Indian newspaper's 'Ku Klux Klan' cartoon Offensive

A Catoon depicting a Victorian police officer as a member of the Ku Klux Klan is ''deeply offensive'', the acting Prime Minister, Julia Gillard, said.

The cartoon appeared in the newspaper Mail Today in Delhi on Tuesday and was created in response to police statements that it was unclear whether the fatal attack on Nitin Garg, 21, an Indian graduate, in a Yarraville park was racially motivated.

Ms Gillard, in Brisbane yesterday, condemned the content and intent of the cartoon.

The secretary of the Police Association Victoria, Greg Davies, said members of the homicide squad investigating the murder of Mr Garg were ''personally offended'', but it would not detract from their determination to find the killer.

The Victorian Police Minister, Bob Cameron, told Fairfax Radio that ''this business about racism is just wrong''.

Amid the media frenzy the incident has caused in the subcontinent, Australia's high commissioner in India, Peter Varghese, whose parents are Indian, sought to defend Australia from the charge of racism in a news conference on Wednesday that was screened live on four television channels.

Mr Varghese said: "There is an unfortunate tendency in the tabloid media to equate anything bad happening to a person of Indian origin to racism. Then they focus on why you won't admit it is racism, because they take it as a given that any attack has to be a racist attack.''

Mr Varghese said the media were not ''particularly anti-Australian'' but some self-proclaimed Indian community spokesmen in Australia had helped to inflame the hysteria.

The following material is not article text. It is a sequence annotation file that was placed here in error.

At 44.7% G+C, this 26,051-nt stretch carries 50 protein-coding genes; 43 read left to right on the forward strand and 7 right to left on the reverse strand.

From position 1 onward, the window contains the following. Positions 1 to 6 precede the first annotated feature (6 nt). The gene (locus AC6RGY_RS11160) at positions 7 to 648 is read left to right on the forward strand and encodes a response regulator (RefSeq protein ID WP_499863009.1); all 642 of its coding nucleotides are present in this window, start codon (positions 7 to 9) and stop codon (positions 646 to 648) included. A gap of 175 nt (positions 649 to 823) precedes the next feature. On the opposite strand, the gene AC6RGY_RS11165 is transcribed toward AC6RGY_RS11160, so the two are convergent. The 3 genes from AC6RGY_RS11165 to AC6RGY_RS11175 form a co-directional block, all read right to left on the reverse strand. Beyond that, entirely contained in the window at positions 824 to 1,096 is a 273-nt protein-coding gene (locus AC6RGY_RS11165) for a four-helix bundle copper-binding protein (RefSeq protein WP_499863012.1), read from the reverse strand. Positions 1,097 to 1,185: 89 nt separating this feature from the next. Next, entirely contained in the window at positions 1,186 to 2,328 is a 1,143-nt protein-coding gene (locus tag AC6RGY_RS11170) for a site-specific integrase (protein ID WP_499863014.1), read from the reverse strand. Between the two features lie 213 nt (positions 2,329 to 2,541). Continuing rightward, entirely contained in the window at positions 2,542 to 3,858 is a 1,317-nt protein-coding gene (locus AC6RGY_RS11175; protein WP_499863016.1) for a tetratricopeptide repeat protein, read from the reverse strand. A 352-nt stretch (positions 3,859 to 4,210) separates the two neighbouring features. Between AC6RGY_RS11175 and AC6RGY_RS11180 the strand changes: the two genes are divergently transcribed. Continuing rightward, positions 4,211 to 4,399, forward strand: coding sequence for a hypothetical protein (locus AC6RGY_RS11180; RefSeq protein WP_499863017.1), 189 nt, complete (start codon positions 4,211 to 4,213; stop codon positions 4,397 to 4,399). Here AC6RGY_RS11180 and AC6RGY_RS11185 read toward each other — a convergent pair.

''It is partly the success of Indian spokesmen in Australia jumping onto the media bandwagon and providing quotable quotes to the Indian media.''

Within weeks of arriving in India last August Mr Varghese was doing the media rounds and drawing on his own experiences - he was born in Kenya and arrived in Australia when he was eight - to present a picture of tolerance in modern Australia.

"Did I ever encounter a hostile reaction or an incidence of racism? Sure,'' he told NDTV's Walk the Talk chat show.

''But I could probably count on one hand in the 40-plus years that I have been in Australia when that has happened.''

It is a fact Indians living in Victoria are 2½ times more likely to be assaulted than non-Indians.

So far, Victoria Police confirmed that assault and robbery victims of Indian appearance had increased 5.4 per cent in the past year: 1525, up from 1449 in 2007-2008. In the 2006-7 financial year there were 1082 attacks on Indians in Victoria.

The assault rate for Indians in the state was about 1700 in every 100,000, against about 700 in every 100,000 for non-Indians

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